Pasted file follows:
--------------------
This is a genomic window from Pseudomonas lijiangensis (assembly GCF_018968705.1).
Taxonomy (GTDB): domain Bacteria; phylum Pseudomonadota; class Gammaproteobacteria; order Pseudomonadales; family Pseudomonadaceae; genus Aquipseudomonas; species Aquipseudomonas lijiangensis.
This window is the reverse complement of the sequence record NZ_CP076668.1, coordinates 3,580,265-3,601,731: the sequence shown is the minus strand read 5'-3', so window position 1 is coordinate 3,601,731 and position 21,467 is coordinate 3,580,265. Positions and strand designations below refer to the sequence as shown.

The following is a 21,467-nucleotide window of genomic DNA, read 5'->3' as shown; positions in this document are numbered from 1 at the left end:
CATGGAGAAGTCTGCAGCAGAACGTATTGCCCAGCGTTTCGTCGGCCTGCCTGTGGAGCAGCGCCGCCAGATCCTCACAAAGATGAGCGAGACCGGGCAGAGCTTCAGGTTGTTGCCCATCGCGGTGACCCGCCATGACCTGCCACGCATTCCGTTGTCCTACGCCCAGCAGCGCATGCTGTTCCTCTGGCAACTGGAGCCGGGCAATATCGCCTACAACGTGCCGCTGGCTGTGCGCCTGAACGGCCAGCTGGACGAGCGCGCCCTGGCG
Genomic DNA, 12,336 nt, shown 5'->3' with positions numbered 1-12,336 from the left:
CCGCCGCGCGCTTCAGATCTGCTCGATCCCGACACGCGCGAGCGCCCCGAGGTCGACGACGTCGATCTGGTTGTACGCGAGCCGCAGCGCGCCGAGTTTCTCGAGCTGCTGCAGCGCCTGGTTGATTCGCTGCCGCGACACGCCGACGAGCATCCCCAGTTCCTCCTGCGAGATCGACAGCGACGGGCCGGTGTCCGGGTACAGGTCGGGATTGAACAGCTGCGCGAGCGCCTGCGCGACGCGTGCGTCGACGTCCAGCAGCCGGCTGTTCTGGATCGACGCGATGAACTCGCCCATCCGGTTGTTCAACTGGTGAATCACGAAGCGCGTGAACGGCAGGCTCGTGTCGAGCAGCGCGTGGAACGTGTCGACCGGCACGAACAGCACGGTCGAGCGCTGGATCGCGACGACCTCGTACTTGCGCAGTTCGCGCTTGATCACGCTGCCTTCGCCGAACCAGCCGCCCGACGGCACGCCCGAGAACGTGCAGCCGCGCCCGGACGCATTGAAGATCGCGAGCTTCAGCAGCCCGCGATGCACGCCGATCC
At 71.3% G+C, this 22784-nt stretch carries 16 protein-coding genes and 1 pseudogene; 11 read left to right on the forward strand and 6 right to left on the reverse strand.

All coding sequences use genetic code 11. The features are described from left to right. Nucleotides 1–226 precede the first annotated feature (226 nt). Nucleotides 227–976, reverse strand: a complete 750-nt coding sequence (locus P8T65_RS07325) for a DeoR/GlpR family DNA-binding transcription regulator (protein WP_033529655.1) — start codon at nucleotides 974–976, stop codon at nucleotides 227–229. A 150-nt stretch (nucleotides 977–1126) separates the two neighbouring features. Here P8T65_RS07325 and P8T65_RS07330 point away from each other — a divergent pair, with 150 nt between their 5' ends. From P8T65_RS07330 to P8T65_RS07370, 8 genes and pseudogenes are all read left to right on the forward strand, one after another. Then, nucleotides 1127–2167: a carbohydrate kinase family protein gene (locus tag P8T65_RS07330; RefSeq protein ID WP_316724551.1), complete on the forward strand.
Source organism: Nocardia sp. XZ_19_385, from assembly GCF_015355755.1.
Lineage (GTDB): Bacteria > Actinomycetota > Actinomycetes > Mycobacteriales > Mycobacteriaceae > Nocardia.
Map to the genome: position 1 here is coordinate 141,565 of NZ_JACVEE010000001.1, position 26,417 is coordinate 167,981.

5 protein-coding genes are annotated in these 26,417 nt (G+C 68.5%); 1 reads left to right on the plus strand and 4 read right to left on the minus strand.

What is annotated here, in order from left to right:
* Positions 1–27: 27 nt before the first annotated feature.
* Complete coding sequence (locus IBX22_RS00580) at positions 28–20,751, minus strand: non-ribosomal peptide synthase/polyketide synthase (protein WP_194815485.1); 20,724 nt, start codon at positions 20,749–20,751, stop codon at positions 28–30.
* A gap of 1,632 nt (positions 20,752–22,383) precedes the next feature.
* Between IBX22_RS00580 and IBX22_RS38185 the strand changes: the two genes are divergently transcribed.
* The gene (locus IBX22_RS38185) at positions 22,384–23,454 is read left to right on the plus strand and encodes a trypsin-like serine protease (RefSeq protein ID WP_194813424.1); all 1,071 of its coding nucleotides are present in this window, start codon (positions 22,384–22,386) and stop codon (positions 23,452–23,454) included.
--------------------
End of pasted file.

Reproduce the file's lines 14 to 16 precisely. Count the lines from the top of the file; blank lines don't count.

What is annotated here, in order from left to right:
* Positions 1–27: 27 nt before the first annotated feature.
* Complete coding sequence (locus IBX22_RS00580) at positions 28–20,751, minus strand: non-ribosomal peptide synthase/polyketide synthase (protein WP_194815485.1); 20,724 nt, start codon at positions 20,749–20,751, stop codon at positions 28–30.